Tag Archives: Dogs

Snapshot into a Life with Multiple Dogs

Kitchen Doors
The doors that safeguard our kitchen.

Living with multiple dogs requires a certain way of life that many are not suited for. I appear to thrive on it. I certainly find the sacrifices that are necessary to be well worth it.

For instance, we have doors on our kitchen. My husband made these doors for us so our lives would be a little bit easier. And I am grateful every day.

We cannot leave food out on the countertop or on the stove without it being in danger of being taken by a few of our dogs. The cats are not totally innocent in this either. They have been known to knock loaves of bread on the floor for the dogs to eat. And the cats like to lick some of the things they find there. Butter is a favorite. And I don’t know about you but I don’t care to eat butter that has been licked by a cat. Or by a human either for that matter, but we don’t have that problem.

So, whenever there is a cake or pie, or any food, cooling in the kitchen, or the remains of dinner is still on the stove while we are eating, the doors are closed. You may have noticed the elastic bungee cord on the left hand door panel. This is because our animals will nudge the doors open if they are not bungeed shut. Our animals have us well trained.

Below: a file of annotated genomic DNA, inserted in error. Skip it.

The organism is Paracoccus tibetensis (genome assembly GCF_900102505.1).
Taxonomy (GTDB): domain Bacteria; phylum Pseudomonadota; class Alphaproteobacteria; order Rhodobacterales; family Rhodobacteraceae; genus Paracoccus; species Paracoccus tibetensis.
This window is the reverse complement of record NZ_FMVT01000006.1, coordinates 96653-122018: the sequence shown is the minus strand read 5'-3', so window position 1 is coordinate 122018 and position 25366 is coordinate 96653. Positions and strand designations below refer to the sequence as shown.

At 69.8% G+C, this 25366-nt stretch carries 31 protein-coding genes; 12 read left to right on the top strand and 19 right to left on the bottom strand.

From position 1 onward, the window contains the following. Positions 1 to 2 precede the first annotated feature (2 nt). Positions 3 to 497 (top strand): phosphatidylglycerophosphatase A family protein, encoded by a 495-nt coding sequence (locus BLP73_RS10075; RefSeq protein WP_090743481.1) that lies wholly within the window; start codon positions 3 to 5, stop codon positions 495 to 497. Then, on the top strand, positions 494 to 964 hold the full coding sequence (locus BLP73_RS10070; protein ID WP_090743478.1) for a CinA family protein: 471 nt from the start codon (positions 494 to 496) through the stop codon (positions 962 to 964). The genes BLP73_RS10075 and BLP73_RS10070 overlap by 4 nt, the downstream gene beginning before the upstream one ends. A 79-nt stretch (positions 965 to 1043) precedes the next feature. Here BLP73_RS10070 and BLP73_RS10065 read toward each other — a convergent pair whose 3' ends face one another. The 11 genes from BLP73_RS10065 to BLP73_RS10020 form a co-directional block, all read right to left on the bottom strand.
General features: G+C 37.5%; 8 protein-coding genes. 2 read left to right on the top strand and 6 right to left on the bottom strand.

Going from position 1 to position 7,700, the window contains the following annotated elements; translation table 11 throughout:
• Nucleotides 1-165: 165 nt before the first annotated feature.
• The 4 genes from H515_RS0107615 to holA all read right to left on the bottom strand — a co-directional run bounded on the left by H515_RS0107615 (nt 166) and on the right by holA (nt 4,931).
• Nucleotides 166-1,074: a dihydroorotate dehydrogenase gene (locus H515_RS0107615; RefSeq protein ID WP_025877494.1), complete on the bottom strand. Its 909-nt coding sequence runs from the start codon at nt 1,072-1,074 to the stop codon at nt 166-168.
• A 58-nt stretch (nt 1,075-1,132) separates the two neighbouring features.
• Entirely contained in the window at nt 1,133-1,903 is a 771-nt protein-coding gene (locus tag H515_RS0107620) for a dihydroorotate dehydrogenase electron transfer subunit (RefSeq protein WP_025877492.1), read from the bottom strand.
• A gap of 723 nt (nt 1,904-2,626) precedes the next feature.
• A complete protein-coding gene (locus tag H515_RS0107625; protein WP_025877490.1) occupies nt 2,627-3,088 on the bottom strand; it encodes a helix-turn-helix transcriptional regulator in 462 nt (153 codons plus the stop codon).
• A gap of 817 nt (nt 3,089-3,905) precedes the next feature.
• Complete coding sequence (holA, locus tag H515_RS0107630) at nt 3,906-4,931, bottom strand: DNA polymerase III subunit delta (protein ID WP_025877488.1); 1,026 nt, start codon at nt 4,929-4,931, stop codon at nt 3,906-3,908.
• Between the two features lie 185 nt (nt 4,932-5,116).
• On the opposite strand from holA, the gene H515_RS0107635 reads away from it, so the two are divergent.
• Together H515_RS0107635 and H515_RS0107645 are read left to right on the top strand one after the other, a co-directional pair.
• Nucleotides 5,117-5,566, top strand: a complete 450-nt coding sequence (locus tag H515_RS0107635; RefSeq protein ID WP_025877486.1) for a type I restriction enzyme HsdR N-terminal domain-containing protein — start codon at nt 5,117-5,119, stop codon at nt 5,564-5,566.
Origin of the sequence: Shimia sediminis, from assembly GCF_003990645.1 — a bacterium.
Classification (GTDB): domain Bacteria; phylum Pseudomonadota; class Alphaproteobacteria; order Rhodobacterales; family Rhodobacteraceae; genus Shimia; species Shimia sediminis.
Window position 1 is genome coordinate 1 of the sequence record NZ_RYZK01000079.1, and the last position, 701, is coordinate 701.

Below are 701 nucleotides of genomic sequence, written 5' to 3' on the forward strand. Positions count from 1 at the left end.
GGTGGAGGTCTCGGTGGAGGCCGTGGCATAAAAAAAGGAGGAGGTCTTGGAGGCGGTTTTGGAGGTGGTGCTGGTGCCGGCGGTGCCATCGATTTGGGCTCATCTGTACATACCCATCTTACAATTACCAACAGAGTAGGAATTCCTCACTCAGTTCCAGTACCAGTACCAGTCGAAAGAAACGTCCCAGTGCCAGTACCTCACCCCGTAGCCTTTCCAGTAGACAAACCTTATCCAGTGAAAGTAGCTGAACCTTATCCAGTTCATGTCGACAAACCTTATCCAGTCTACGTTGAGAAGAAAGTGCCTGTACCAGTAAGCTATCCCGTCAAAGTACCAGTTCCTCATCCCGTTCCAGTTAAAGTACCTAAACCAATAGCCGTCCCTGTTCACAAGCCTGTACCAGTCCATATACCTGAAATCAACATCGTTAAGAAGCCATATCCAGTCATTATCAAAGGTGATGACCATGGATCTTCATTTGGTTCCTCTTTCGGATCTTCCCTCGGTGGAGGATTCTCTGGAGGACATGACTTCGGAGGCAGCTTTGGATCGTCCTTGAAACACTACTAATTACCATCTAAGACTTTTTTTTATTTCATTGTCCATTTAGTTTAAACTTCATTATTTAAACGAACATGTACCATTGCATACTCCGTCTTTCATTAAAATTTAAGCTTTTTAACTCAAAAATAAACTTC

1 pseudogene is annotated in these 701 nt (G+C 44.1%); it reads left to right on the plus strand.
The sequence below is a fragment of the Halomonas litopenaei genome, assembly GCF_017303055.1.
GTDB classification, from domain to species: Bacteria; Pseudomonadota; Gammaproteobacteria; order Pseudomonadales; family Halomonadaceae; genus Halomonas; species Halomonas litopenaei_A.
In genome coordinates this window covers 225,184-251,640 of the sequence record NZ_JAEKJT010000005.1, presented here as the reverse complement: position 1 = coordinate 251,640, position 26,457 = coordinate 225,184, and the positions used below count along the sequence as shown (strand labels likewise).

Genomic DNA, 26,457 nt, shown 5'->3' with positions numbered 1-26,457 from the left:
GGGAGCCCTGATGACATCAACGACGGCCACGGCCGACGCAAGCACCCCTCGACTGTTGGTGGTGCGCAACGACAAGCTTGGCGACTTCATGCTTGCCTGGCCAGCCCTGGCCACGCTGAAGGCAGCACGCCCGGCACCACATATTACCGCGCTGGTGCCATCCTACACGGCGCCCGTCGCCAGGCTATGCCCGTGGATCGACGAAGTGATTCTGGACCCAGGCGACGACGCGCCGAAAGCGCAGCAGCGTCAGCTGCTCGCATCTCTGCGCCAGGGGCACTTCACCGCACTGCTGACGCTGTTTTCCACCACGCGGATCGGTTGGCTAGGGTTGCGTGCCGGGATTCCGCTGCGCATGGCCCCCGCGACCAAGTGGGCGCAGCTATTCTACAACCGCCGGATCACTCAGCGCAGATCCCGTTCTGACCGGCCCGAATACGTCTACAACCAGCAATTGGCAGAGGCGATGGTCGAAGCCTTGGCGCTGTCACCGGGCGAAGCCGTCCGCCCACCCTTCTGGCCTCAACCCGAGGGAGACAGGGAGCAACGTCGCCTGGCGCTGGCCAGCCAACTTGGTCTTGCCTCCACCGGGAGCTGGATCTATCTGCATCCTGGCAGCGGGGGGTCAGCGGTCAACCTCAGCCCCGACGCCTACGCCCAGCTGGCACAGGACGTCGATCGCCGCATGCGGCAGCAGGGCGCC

If there is food out and you leave the kitchen even for a few seconds, you must close these doors. I walked from the kitchen to the hall pantry and back, which took me less than 30 seconds one day. Zekie, my no mistake dog, made me pay. The Day of the Bread Thief. Where once there were three baguettes rising, there were suddenly only two. The link above tells the excitement of that day.

You may also notice the bare board covering the baseboard to the left of the doors. That covers the remnants of the day/s Zekie had separation anxiety episodes before we had the super tough Impact Dog Crate for him. Story told here Salvation. In those days he eventually escaped every crate we put him in.

On one of the shelves you can see our apothecary jar full of dog biscuits. These are a necessity. Any of our dogs will immediately incarcerate themselves in a crate for half a Milk Bone! Don’t feel sorry for them. Several of our dogs will go in their crates by choice to have some time to themselves. The crate door is open, but no one can sneak up on them without their knowledge.

The calendar on the wall holds not only family birthdays and appointments, but the dates the dogs were given their heartworm prevention medicine and any flea or tick treatments. It also serves as a record of wormings, antibiotics, and other noteworthy things.

This simple picture provides such a snapshot into our daily lives. Sometimes a picture really is worth a thousand words.

Meet Our Pack!

Dog napping in a sunbeam
Baxter napping in a sunbeam.

 

This post features each of our animals here at Sanctuary Acres. We currently have six dogs and two cats. They were all feeling sleepy earlier this week when the weather was cold. I took the opportunity to capture their restful moods in these photographs.